There’s no way to properly brace yourself for King Gizzard & the Lizard Wizard’s latest high-octane concoction. Nonagon Infinity dishes out a blissed-out 42-minute jam served with a blitz of viciously fast guitar-play, fist-pumping lyrics, and a time-warping motorick beat. It’s also King Gizzard’s most righteously ambitious effort to date: an album that’s deliberately designed to seamlessly loop back to the beginning, again and again, for eternity. The disorienting bombastity crescendos into a seemingly abrupt end on “Road Train,” which fits back into the first track “Robot Stop.” The beginning is the end and the end is the beginning. I am he as you are he as you are me and we are all together. C-C-C-Combo Breaker!!

Frontman Stu Mackenzie howls out themes of a dystopian future run by robots (The universe is a machine/That has awoken from a dream), evil flying vultures (People-Vultures waiting to begin/Deadly ulcers feeding on my skin), and the nonsensical (Once I’m Mr. Beat/I only miss a beat).

It’s rare to see a band with seven members, but Australian psychedelic rock septet King Gizzard and The Lizard Wizard just wouldn’t be complete without two drummers, four guitarists, and harmonica. Nonagon Infinity was released via According to Our Records (ATO), which features a heady roster including Gogol Bordello, My Morning Jacket, and Old Crow Medicine Show. While certainly conjuring up 70s prog-rock of Pink Floyd and Yes ilk, King Gizzard rev up the ferocity by incorporating the harder edge of metal, and the hallucinatory repetition of Krautrock. Sonically, the band resembles fellow-Melbourne garage-rockers The Oh Sees.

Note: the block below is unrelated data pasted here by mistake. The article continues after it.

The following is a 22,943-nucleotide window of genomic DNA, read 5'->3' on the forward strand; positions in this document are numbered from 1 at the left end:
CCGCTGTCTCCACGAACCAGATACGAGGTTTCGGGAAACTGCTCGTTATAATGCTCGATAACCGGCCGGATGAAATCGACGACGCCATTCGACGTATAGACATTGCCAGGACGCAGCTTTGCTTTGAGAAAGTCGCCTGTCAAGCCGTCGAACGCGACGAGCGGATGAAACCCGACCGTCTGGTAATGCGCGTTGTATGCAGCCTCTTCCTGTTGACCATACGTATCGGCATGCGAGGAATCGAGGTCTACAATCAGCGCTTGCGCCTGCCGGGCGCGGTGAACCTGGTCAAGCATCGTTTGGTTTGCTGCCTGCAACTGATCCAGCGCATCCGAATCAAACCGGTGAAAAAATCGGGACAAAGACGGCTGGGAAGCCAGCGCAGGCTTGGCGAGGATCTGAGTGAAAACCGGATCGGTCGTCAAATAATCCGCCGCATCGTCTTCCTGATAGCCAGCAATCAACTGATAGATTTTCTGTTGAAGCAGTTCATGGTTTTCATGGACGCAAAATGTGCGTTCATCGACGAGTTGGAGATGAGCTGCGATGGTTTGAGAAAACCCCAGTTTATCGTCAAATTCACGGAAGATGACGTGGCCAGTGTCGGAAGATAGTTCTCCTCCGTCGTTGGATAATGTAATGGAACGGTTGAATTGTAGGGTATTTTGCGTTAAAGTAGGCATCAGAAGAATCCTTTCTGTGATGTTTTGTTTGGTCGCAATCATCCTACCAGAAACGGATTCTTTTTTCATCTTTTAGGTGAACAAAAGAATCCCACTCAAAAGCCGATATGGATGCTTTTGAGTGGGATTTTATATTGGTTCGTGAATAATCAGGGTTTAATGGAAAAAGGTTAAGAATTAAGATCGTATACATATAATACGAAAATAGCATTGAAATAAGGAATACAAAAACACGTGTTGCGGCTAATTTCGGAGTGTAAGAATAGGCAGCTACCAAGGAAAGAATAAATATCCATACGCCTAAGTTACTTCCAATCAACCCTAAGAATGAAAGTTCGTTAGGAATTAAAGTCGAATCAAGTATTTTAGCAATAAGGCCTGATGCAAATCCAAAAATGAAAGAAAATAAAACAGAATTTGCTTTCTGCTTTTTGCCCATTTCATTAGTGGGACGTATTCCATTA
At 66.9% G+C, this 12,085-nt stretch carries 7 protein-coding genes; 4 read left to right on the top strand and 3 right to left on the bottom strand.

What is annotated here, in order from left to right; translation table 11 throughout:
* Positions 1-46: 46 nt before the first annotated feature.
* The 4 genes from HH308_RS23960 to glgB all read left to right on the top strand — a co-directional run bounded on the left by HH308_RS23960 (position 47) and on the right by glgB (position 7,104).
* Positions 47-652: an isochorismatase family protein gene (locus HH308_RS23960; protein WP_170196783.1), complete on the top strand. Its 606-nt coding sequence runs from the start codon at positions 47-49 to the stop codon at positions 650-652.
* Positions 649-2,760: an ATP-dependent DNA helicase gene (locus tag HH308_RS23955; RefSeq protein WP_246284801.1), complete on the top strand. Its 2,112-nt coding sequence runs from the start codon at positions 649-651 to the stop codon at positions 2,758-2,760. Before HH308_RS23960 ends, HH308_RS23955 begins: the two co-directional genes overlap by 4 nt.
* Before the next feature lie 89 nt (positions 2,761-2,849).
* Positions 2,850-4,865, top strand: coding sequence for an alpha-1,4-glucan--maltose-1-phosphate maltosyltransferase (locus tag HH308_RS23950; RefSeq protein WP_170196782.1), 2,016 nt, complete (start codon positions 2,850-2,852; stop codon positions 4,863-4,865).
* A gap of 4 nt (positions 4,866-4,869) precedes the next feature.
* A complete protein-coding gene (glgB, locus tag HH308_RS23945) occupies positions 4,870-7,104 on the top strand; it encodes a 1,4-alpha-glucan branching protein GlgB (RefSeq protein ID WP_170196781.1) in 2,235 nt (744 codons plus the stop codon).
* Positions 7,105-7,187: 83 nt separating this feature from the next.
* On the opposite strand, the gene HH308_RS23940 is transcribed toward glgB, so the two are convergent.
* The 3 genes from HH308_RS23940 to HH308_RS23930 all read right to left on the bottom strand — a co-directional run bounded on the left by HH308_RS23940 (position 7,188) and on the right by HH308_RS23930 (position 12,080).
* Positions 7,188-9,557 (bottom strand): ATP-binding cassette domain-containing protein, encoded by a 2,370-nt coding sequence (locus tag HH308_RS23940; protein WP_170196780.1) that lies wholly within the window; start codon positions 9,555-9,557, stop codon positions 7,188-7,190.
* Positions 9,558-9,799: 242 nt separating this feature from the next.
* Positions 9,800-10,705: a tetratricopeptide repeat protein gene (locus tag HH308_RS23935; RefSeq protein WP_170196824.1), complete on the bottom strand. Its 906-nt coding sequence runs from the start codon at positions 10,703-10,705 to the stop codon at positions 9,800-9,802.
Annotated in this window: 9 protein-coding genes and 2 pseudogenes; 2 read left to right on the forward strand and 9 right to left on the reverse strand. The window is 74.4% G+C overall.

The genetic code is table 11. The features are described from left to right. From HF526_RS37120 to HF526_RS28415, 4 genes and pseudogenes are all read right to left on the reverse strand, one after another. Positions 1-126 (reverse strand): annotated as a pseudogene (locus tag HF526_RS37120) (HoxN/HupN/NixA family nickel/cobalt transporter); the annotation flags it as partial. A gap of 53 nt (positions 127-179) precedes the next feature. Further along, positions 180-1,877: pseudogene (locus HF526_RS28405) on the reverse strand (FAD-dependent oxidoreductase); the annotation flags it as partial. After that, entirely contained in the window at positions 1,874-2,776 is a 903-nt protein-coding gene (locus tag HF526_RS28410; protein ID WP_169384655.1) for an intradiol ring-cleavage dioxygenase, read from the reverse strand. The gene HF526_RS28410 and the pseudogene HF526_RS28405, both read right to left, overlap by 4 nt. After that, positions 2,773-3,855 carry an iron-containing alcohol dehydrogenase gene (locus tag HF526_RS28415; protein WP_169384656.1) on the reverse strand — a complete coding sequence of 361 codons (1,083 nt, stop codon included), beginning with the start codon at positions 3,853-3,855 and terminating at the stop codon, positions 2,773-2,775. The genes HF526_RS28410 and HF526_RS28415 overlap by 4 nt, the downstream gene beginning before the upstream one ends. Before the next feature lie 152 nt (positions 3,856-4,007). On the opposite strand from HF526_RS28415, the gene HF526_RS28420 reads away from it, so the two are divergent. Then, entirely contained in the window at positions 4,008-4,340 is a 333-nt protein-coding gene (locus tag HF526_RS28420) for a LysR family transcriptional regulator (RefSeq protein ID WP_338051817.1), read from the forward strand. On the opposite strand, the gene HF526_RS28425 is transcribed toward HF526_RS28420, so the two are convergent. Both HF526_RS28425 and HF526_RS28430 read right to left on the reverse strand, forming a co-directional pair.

The accompanying music videos also match the novelty-rock theme. “Gamma Knife” features the band circled around a makeshift offering pit as the camera dizzyingly pans around King Gizzard and company shredding guitars and banging drums. Druids adorned in brightly colored robes descend from the surrounding foliage. The video comes to an end as the ritual pit spawns a egg-shaped crystal and knocks out the band and adjoining worshipers. Incidentally this seamlessly leads into the next video, “People Vultures” in which the egg hatches a horrendously lofty paper-mache prop, which King Gizzard and The Lizard Wizard painstakingly lug around while performing their instruments (you know, like a People Vulture). They are sporadically attacked by jump-kicking villains reminiscent of Power-Ranger which are vaporized by the vulture’s lazer beams.

If you hadn’t guessed yet, the band has already confirmed they will release a music video for each of the tracks on Nonagon Infinity–which might seem like a page out of Beyonce’s playbook–but this case clearly hints that, yes, there will be a never-ending music video to accompany their never-ending album.

If you’re a connoisseur of Rock’N’Roll’s rich history of novelties Nonagon Infinity is a must have–it fits in right next to Flaming Lips Zaireeka, synchronizing Dark Side of the Moon with the Wizard of Oz, KISS action figurines, and the complete Guitar Hero collection. Unsurprisingly so, the prized vinyl pressing of Nonagon Infinity is already sold out on their bandcamp. You can start placing your bets on Ebay where I’m sure it’ll fetch a fair price.

I say tuh-may-tow. You say to-mah-to. I call it retro, you call it nostalgia. Certainly you’re familiar with the old adage that Pop Culture comes in cycles.  Some call it the 40-year-rule, but…

May 9, 2016 1:23 pm

The strength of Mish Barber-Way’s voice has been the catalyst to White Lung’s stylistic growth. Her howls made for prime Punk anthems on their 2010 release, It’s The Evil and then contorted that essence into creating some incredibly catchy and effective melodies on Deep Fantasy in 2014. They’ve been able to keep their dynamic energy throughout this progression with great aplomb. Deep Fantasy stayed true to the heaviness of their Punk roots as they branched out to a more sound structure in songwriting.